The experiences and knowledge from our past are recorded in manuscripts which have been handed down to us over several thousand years. The Government of India, through the Department of Culture, took note of the importance of the vast tangible heritage and, in order to preserve and conserve as well as to make access to this wealth easy, established the National Mission for Manuscripts. In order to disseminate the knowledge content of manuscripts, the Mission has taken up several programmes such as lectures, seminars and workshops. The Mission has published the proceedings of the above-said programmes under the following series: Samrakshika (on conservation), Tattvabodha (comprises lectures based on some manuscripts delivered by eminent scholars), Samiksika (research-oriented papers as presented in the seminars), and Kritibodha (transcribed and edited text prepared at advance level manuscriptology workshops conducted by the NMM.
The National Mission for Manuscripts has taken up a project for publishing rare and unpublished manuscripts in three formats — (a) Facsimile, (b) Critical edition (illustrated and single copy manuscript), and (c) Critical edition with annotation and translation. This new series has been named as Prakashika. Natyapradipa critically edited by Prof. Radhavallabh Tripathi comes under this Prakashika series.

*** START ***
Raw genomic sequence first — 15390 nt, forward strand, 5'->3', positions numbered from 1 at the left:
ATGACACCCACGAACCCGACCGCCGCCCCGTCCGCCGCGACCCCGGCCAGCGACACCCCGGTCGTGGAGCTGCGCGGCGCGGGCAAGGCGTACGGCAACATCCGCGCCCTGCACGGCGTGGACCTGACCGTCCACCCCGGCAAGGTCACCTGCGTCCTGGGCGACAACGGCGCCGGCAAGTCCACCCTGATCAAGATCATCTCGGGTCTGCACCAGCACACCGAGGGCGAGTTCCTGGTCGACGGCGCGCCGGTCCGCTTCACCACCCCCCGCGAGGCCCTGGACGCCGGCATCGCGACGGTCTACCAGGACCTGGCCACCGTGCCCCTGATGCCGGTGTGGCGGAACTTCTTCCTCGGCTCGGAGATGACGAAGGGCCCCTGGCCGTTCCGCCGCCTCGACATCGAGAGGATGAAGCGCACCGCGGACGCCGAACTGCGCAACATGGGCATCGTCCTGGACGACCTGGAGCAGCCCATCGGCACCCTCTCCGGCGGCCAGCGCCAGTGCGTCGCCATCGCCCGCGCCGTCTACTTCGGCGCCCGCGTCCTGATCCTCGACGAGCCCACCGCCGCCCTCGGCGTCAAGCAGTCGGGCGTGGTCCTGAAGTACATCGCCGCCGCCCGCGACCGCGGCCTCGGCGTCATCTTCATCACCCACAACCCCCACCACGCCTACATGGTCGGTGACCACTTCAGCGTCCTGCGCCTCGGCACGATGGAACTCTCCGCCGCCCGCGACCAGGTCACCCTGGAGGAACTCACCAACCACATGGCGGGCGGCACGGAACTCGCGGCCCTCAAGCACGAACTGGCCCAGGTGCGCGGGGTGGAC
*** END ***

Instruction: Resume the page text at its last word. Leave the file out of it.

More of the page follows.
Natyapradipa is an unpublished and original work on the principles of dramaturgy. The author Sundaramishra flourished during the sixteenth-seventeenth century. Besides Natyapradipa, he had also written a play Abhiramamani on Ramayana theme.
The unique quality of Natyapradipa lies in its comprehensive nature, it covers all the topics of dramaturgy and with an all- encompassing range and inclusivity evinces a sound understanding of the structure of Sanskrit drama. Sundaramishra offers novel interpretations on a number of aspects of drama. He has made a unique proposition through his theory of joint-dominance of two rasas in a play. He has also attempted a brilliant analysis of the pervasiveness of bindu (the point – amongst the natures of the plot) with respect to all the joints and acts of a play. He frankly and reasonably criticizes such stalwarts like Dhanika and Raghavabhatta. His contribution to Sanskrit dramaturgy also lies in applying the whole theoretical framework of dramaturgy to several classical Sanskrit plays and his own play Abhiramamani.
Natyapradipa is one of the richest storehouses of references to several Sanskrit plays and with the publication of this work, Sundaramishra joins the galaxy of great stalwarts in the field of the art of drama and theatre.